Grief for a Chicken

My little red hen died the other day. I haven’t felt like talking about it until now.  Still don’t want to talk about it. The loss is overwhelming.

She is free range and though she knows it is dangerous to roam the whole yard, she insists on jumping the pallet fence.

The grandkids have been told to make sure she is on her side of the yard before letting the dogs out.  But we have a new red hen and they might have thought they were both in the chicken yard, or forgotten there were two now. Or maybe something entirely different happened.  Won’t ever know for sure.

But when I got home from working in the community plot, little red was dead in the main yard and already becoming stiff.

I knew that there was a great chance of this being the way she would go but I wasn’t prepared for it the day it happened.  In fact I was bringing her grass that I had pulled from the plot so she and the other hen could have some greens.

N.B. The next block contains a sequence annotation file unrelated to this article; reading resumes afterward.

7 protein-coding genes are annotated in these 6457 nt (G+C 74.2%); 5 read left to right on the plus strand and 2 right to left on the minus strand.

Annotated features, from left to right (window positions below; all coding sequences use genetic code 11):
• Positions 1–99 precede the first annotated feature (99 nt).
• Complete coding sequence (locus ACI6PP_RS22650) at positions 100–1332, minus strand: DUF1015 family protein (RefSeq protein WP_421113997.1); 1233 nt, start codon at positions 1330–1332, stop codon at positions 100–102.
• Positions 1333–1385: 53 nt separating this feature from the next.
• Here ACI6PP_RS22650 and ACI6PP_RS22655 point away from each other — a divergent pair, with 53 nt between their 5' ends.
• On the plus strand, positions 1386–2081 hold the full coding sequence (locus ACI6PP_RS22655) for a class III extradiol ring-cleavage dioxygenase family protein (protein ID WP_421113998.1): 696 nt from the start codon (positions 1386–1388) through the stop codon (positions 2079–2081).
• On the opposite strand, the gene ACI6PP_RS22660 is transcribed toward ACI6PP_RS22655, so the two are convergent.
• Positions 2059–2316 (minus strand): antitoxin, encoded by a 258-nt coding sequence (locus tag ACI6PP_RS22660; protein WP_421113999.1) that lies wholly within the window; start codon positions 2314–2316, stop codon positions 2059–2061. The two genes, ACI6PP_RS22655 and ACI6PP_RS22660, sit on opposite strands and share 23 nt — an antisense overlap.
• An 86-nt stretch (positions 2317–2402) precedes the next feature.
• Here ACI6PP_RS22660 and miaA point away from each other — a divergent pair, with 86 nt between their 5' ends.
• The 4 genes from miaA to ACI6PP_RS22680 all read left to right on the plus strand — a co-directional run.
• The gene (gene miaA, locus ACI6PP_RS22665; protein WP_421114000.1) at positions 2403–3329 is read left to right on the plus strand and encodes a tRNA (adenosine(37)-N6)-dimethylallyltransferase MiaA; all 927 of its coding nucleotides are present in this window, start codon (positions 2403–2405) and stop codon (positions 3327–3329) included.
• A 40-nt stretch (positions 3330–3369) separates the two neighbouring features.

I got the shovel, picked a spot and began to dig. I chose a spot next to a volunteer wild hunt county tomato plant on the other side yard.  I told her she could nourish this plant that has thrived with little care on my part.

I cried the whole time. Great gasping sobs.  In such a short time I went from anticipating her delight in what I brought her to forcing my body to performing a task I did not want to complete.  This is the last thing I would do for her.

The hen wasn’t the only one I cried for.  I grieved for all whom I have lost.  There are so many I miss.  And until it is my turn, there will be many more.

My daughter said she’d get me a flock when she and the dogs move out.  I told her no, it hurts too much.

I try to guard my heart from caring too much, but it is broken and will allow love to spill out. And now with the goal of loving everyone, it makes room.

I’m not sure my heart can take many more good-byes. or hellos.

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